CARB LOADING - HAVE YOU GOT IT RIGHT?
A lot of people get extremely excited when it comes to the week before a long run because they think it means you have the excuse to gorge on carbs for the whole week … but I’m afraid that’s not the case. In this article Sophie, Go Faster Food’s Sports Nutritionist, and I give you the low down on carbohydrate loading.
What exactly is ‘carb loading’?
The idea behind carbohydrate loading is that we only have a limited store of carbohydrate in our muscles, liver and blood and therefore only a limited amount of energy to fuel a race – the store only lasts up to 90-120 mins in fact. So in order to maximise this storage (and therefore prolong the time our energy stores last during the run) carbohydrate intake is increased – you are “loading” your body with carbohydrate.
And the problem is….?
It is definitely worth increasing your carbohydrate intake in the build up to race day, as per the recommendations below, however this absolutely does not mean endless bowls of pasta for the whole week. In running you want to have a good power to weigh ratio. The heavier you are the harder your body has to work. When we store carbohydrate (in the form of glycogen) we also store a lot of water weight with it – in fact for every gram of glycogen, we store 3g of water. This means if you load up too much, your muscles will become very heavy, and that’s the last thing you want to feel at the start of the race!
How to do it right
In the “olden days” there used to be a “depletion” phase in the protocol where you tried to deplete stores of carbohydrate (through training and minimal carbohydrate intake) so that when you went into the “loading” phase the body would over-compensate and store more carbohydrate than normal. However this depletion phase took its toll on the body, and research now suggests carbohydrate intakes only need to increase between 36-48 hours before race day, along with tapering of training. If we want to get scientific, the recommendations for athletes are to consume 10-12g of carbohydrate per kg of body weight each day for 36-48 hours (for events over 90 mins). That’s between 700-840g of carbohydrate per day for someone weighing 70kg.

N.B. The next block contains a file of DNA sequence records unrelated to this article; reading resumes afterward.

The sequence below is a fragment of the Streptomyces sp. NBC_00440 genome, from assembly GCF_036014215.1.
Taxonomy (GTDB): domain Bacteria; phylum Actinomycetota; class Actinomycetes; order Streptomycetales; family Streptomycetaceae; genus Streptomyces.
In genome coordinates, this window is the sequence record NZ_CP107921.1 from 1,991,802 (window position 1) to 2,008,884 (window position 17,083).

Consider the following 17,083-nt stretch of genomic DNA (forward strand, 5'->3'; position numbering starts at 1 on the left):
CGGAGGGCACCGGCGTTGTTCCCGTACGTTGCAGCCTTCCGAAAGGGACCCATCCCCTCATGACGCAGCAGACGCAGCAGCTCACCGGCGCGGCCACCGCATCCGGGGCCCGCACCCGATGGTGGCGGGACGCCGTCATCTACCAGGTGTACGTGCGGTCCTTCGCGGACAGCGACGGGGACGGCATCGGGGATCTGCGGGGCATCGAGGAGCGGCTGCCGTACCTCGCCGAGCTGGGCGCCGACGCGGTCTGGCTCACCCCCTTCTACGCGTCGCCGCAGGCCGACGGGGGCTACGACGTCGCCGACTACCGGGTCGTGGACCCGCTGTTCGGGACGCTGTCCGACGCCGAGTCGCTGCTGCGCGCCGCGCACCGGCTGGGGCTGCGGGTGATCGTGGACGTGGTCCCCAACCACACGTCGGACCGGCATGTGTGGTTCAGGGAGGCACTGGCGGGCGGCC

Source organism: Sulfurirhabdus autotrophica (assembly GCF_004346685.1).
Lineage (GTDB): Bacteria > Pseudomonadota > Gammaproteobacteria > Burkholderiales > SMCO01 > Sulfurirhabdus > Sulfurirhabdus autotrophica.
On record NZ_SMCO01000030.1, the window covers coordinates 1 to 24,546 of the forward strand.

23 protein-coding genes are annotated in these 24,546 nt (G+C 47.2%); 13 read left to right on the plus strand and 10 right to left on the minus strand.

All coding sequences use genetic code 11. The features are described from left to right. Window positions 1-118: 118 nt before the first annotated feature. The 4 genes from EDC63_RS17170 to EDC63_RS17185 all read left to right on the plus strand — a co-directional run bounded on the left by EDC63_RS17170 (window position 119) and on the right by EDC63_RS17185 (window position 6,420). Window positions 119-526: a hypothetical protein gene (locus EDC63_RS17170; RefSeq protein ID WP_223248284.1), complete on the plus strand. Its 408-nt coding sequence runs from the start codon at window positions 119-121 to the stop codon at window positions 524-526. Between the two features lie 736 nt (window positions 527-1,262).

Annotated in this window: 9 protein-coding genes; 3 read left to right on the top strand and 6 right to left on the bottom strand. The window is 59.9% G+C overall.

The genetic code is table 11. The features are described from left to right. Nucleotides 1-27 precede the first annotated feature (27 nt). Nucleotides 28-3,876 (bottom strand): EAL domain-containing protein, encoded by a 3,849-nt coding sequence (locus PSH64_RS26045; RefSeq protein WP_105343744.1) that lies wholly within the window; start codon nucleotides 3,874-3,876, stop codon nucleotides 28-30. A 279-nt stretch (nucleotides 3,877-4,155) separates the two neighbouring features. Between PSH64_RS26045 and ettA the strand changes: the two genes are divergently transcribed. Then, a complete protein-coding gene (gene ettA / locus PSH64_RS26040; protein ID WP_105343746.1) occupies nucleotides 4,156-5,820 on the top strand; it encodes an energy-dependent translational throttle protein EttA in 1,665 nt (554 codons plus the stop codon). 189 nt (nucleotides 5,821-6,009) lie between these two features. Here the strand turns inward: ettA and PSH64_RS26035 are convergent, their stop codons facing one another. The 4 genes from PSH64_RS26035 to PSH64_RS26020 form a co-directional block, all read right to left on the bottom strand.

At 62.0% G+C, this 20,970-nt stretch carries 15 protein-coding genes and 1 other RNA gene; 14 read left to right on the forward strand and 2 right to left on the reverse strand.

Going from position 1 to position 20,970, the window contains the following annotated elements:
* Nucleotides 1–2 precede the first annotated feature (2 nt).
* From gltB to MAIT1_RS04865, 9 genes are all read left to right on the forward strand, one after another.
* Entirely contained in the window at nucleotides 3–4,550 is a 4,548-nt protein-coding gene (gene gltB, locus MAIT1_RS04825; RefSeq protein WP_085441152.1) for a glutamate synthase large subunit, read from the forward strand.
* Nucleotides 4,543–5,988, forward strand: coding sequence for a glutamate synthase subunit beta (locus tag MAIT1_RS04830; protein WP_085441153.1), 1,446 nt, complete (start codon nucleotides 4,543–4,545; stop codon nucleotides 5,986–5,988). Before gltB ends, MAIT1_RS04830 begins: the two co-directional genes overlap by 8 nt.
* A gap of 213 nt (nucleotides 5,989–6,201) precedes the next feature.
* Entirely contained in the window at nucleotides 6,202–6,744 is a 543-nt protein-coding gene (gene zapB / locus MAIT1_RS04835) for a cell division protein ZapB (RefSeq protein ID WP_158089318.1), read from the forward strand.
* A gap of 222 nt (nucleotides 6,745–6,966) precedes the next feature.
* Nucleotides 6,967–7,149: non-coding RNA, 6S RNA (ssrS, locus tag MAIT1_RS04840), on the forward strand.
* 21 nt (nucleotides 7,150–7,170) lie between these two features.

My FuelSmart for Race Day e-book includes recipes to help you hone your strategy and this delicious Rigatoni with Pancetta, Butternut Squash and Thyme packs a punch for slow-release energy loaded with vitamin C, fibre and heart-healthy omega 3 fats .
Everyone’s different so practice this strategy to see what works best for you. It is worth consuming this amount of carbohydrate across the day in smaller meals & snacks, not just increase your serving in your meals. Lastly, don’t forget that your energy needs each day would have reduced slightly as you are tapering your training, so adjust your total calorie intake accordingly – the proportion of carbohydrate will increase, but shouldn’t add to your energy intake.
Got a question? Feel free to Tweet Kate Percy @GoFasterFood or post a question on Facebook